Having not heard high res. with HDMI I cannot comment, but I have discussed this issue with those in the know, ( I mean pros!) regarding the 93 and I'm told analog is the way to go with dvd audio/blue ray audio, that is MLP, the same process used to make dvd audio. ( Merridean lossless packing. You may want to google that for a better explination. It's the same with DTS, DD, and SD dvd's. The audio is kick ass! I must always lower my sub as it's often overwhelming.
I use the LFE input, and as recomended by the same pros, and the result is tight, acurate bass. I get my advice on the Oppo at the avs forum, where you have Oppo engineers responding to your questions if need be. Oppo also has the absolute best customer service I've ever seen! ( not a plug!) I'm just a happy customer. I have seen them do firmware upgrades based on customer input! If you have an issue, what asian company will get on the phone with you speak to an engineer who made the thing, and advise you?
You certainly get your money's worth with these units!!
check it out they have 7.1 out ports. www.oppodigital.com

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Last edited by leevitalone; 02-14-2012 at 04:04 PM.
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Old 02-15-2012, 07:04 AM   #7
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Actually, I am very familiar with analog multi-channel input. It is what I used prior to my current receiver. My blu-ray player has 7.1 analog multi-channel outputs (SONY bd-p s550). Any blu-ray player that has analog multichannel outputs WILL most definitely have bass management somewhere in it's menus. It is pretty much necc./mandatory as AVR do not apply adjustments to multichannel in and the LFE channel is recorded at 10db lower than the rest and needs a 10db 'boost or amplification added back in or it is about half the volume it should be. This is done automatically by the DDTS HD-MA/True HD decoder in your AVR when sent via bitstream to an AVR. As prices started coming down on both AVR with the new lossless codecs and blu-ray players started dropping in price one of the first features to go on many blu-ray layers was the 5.1/7.1 analog multichannel outputs as this became not necc for most home consumers and added significant extra cost. If you are always needing to lower your sub then the level isn't set properly somewhere as when done properly you shouldn't have to adjust it - I know my onkyo receiver actually even has a setting to adjust relative levels based on different source inuts - essentially a 'volume leveling' setting to keep different inputs and sources at a relative same volume level. As far as multichannel analog being better - that is placebo talking! When decoded properly there is ZERO difference between digital signal decoded by an AVR and an analog output - they are from the exact same source and when decoded properly give the exact same results - where you will hear variance is in the quality of the DAC (digital to analog converter) - I am familiar with the nu-force add-on and the oppo. Very good quality just out of my price league and not necc based on what I already have. I am very happy with the excellent Burr-Brown DAC in my Onkyo AVR (I have the flagship from 2008 - The TX-NR905) . Have fun - good listening. For music I actually prefer 2 ch stereo with great speakers vs multichannel music.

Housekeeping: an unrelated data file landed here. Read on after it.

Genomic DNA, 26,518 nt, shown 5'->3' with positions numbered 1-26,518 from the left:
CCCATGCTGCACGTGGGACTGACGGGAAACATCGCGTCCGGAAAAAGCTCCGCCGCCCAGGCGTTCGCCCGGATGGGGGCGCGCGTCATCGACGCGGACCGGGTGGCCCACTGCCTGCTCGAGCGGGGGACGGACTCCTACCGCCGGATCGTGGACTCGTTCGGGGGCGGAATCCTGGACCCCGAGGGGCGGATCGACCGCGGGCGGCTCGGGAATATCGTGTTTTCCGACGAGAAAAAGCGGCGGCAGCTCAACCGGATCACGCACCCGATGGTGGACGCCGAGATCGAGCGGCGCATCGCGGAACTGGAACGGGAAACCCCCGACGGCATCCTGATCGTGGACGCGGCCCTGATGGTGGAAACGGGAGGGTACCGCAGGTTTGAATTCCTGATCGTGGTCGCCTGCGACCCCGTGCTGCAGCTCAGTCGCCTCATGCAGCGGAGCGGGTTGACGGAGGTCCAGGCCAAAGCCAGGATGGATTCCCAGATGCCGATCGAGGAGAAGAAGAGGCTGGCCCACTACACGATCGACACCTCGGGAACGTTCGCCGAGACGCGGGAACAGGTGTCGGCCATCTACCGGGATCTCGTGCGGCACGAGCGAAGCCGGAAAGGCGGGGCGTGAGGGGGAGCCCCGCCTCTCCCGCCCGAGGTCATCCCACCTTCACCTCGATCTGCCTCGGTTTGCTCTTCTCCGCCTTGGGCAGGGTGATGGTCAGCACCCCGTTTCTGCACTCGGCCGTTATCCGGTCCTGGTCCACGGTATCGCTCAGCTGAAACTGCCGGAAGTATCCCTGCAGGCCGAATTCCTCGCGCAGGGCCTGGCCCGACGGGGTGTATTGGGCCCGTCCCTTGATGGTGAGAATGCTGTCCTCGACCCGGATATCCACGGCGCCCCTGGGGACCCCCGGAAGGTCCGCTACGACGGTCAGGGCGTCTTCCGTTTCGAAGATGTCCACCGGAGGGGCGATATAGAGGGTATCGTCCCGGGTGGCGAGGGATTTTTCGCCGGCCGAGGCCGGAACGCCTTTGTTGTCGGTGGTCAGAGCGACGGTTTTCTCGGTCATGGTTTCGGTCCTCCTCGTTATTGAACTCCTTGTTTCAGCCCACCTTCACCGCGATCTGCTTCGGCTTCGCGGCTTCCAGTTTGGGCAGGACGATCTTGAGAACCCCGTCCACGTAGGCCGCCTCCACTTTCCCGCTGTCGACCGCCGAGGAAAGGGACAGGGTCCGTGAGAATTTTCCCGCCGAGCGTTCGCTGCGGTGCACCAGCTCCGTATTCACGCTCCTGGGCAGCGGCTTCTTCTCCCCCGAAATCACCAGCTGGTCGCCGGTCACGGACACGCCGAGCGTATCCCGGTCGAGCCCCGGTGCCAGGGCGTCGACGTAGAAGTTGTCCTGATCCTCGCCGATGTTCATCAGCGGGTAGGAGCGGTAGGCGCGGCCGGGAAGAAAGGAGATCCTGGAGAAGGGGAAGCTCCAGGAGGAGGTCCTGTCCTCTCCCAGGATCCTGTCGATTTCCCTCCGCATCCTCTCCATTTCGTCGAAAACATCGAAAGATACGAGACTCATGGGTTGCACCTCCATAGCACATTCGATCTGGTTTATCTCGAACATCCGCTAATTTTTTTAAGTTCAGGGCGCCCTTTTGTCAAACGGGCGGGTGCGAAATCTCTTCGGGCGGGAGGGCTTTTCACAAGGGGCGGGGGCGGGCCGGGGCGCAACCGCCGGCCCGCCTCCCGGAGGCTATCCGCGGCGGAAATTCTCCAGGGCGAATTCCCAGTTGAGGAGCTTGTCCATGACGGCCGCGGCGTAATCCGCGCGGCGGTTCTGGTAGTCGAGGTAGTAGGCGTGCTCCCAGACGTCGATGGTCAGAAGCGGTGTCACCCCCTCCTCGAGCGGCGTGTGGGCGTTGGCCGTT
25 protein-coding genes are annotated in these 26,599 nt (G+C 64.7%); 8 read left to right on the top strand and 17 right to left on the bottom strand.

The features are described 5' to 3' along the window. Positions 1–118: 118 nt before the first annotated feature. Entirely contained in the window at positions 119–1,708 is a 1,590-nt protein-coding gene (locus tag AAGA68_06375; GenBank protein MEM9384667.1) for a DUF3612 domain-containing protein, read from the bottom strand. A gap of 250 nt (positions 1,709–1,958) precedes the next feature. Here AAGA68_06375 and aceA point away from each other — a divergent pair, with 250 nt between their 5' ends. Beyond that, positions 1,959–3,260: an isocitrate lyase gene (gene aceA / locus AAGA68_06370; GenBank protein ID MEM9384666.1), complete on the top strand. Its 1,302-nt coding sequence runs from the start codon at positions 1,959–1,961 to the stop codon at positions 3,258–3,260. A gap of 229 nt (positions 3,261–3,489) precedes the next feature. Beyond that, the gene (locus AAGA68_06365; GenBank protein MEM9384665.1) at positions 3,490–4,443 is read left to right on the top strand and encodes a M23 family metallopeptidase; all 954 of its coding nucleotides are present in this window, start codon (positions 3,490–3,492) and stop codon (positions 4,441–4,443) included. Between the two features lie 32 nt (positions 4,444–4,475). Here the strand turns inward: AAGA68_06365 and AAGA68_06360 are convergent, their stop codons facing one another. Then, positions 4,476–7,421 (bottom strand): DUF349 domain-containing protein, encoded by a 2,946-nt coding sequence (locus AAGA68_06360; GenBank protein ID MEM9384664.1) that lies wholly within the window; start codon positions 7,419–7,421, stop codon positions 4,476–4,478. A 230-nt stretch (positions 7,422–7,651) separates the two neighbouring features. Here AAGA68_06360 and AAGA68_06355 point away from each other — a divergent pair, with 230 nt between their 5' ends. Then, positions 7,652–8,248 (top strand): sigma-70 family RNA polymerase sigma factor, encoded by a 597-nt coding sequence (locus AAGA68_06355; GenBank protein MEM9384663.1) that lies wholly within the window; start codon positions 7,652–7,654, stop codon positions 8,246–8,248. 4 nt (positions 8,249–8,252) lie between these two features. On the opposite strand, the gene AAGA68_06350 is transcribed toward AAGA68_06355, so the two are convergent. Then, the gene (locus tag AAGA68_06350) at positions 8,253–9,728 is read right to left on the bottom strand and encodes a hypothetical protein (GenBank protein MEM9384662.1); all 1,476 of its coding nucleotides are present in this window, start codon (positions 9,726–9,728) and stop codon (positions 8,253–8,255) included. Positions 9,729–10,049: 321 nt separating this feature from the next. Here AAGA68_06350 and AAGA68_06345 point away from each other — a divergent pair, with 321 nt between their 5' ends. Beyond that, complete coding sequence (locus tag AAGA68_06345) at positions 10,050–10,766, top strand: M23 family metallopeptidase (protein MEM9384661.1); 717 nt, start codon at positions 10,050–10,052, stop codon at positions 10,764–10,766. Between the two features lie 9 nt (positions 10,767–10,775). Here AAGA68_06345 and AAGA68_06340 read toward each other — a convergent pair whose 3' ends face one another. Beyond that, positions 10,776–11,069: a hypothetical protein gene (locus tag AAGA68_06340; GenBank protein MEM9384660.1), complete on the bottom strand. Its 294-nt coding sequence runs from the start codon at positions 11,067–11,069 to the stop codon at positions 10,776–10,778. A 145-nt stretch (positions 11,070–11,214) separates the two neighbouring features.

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Last edited by jkkyler; 02-15-2012 at 07:29 AM.
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Old 02-17-2012, 11:53 PM   #8
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Quote:
Originally Posted by patrick_kingsh View Post
Hi, all! Complete newbie here!

I have been searching the web for days trying to find a definative answer as to how to hook up a PC, TV and Wii (perhaps even more if possible) to a true 5.1 surround sound system.

The TV is Full HD LCD running satelite through HDMI and connected to the PC through HDMI

I have no idea how to properly get them connected to a true 5.1 surround sound system so if anyone has the knowledge it would be much appreicated.

What equipment would I need and what are some good options?

Any help would be much appreciated.

Kind Regards Patrick
I got my Sony HTS Surround System from Amazon. Someone was selling it under the 'used' category, and it was a good deal.

I reccomend looking into sony, but then again it depends what are you using it for?